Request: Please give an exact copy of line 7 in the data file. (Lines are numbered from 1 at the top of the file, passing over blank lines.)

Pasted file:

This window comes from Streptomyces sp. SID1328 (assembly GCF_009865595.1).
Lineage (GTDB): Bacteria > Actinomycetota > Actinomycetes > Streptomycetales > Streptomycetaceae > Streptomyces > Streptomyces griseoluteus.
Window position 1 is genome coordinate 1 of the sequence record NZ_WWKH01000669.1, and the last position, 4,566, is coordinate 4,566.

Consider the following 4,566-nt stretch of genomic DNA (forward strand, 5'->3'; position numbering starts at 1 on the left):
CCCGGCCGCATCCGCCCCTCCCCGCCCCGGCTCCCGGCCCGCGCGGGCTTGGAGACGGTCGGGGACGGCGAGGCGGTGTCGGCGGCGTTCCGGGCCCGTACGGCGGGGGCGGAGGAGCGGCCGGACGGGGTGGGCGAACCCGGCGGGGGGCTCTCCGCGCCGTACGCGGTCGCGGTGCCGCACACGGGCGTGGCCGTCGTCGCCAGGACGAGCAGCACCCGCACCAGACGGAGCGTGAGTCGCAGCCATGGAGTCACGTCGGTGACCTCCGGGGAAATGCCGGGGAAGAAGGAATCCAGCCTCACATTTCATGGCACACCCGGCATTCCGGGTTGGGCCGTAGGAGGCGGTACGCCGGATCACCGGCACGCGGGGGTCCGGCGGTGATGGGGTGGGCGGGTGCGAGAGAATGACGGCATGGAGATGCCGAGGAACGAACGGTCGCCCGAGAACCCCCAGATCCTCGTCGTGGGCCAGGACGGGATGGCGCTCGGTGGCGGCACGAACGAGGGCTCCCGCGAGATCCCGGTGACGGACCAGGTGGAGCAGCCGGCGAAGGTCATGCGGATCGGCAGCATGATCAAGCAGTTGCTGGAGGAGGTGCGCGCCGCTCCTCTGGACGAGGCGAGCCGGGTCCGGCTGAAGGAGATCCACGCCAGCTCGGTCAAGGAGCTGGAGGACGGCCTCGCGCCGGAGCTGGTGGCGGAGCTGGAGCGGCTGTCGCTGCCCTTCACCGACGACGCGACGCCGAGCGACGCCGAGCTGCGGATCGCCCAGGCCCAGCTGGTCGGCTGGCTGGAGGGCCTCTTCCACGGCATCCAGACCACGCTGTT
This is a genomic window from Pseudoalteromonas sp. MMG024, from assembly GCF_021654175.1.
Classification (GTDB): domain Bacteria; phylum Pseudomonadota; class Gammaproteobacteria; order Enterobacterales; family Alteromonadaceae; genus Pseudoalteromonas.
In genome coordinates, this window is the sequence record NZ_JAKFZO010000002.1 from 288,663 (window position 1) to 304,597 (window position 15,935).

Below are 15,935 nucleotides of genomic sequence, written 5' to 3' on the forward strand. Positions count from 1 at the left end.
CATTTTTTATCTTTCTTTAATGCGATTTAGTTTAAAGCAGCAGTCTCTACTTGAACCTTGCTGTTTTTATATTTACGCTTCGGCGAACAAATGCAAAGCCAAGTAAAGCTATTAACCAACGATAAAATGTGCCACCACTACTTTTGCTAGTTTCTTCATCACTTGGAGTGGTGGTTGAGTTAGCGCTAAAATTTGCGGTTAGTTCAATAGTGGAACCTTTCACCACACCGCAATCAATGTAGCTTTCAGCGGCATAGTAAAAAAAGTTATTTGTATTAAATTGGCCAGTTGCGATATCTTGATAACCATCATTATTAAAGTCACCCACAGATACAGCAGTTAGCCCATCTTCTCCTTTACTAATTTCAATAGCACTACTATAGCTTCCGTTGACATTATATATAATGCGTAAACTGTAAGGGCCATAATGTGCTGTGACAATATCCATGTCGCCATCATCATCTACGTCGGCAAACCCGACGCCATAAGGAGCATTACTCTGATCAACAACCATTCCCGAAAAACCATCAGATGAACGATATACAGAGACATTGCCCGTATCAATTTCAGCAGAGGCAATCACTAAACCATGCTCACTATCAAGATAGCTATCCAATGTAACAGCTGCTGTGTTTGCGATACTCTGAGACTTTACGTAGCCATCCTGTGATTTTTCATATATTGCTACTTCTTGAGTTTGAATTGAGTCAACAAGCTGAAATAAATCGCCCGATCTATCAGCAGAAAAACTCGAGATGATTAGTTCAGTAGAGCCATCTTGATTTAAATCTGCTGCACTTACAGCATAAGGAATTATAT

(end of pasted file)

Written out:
Classification (GTDB): domain Bacteria; phylum Pseudomonadota; class Gammaproteobacteria; order Enterobacterales; family Alteromonadaceae; genus Pseudoalteromonas.